After eight years at my various addresses, beginning on Angelfire then Tripod as my class page and then morphing into the Sydney Boys High School English/ESL site (to 2005) and then on my retirement to its current mode, I am at last ceasing to update this blog, though I will be back to update some of the existing posts and pages and to deal with comments. Thanks to all for the support over the years.

Now some samples from 15 years ago!

NSW school visitors, welcome back!

29 JAN 2007

Yes, a new school year has just started here in NSW, my 41st since becoming a teacher!

If you go to Workshops you will see that all the workshopped essays have now moved over from Tripod, most to this site, but two to Geocities, because formatting issues prevented their being hosted here. At least on Geocities they tend to appear more quickly than they do on Tripod.

The site has been redesigned for the new year too. I hope you find it useful, and keep coming back as new content is added.

I do take requests, so if there is something you would like me to post about, let me know via comment (provided I haven’t closed it against spam), the guestbook, or email.

Tutoring, reality, and results

12 FEB 2007

I have written on coaching before. As you will see if you check the “About” page, I do tuition in Chinatown here in Sydney — one-to-one only — and have for some time. Tuition is meant, in my opinion, to supplement what the school might be doing; it certainly does not substitute for the school, nor does it circumvent the student’s own work. There is no magic about it. The tutor tries to tune into where the student currently sits, tests formally or informally for the student’s weaknesses, and attempts to lift the student’s performance accordingly through carefully chosen practices and explanations. “Anything happening at school you are not sure about?” is always a good opening question. I have sometimes been in the happy position of being able to coordinate my tuition with what the student is doing at school because I have been able to talk to the student’s teacher.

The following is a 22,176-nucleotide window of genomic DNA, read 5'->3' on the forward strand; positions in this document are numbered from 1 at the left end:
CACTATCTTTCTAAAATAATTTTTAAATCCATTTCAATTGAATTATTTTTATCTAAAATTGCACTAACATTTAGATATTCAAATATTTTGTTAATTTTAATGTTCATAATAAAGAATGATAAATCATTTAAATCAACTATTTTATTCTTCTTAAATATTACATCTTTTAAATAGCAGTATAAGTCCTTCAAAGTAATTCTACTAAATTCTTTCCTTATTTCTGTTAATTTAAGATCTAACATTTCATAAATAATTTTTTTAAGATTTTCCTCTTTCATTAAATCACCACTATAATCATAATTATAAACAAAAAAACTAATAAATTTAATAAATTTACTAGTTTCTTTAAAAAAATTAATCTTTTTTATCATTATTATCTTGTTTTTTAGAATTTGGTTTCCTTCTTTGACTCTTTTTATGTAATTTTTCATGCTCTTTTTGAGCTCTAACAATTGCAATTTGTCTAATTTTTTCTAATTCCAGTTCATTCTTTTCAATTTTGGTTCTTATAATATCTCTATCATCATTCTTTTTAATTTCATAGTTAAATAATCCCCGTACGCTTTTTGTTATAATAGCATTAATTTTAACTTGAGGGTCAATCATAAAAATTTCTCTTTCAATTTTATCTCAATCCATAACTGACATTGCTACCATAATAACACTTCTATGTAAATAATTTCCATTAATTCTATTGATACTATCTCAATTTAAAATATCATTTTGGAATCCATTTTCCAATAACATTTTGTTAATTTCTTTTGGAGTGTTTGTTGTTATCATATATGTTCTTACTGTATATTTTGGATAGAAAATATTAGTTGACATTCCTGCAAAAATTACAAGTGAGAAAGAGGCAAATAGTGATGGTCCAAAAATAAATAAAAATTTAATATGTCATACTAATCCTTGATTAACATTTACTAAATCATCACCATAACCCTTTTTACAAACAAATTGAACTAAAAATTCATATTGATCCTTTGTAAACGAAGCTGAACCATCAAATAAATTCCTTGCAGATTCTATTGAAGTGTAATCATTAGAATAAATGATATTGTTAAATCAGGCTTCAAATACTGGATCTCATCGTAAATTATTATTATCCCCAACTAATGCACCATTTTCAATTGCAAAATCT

What tutoring must never do is replace the student’s own authentic efforts. Doing a student’s homework for them or drafting their essays is not tuition: it is cheating.

The outcomes of tutoring therefore vary. Without wishing to appear rude, no tutor can make a silk purse out of a sow’s ear, but a tutor can enable a student to progress more than he or she may have done without tuition.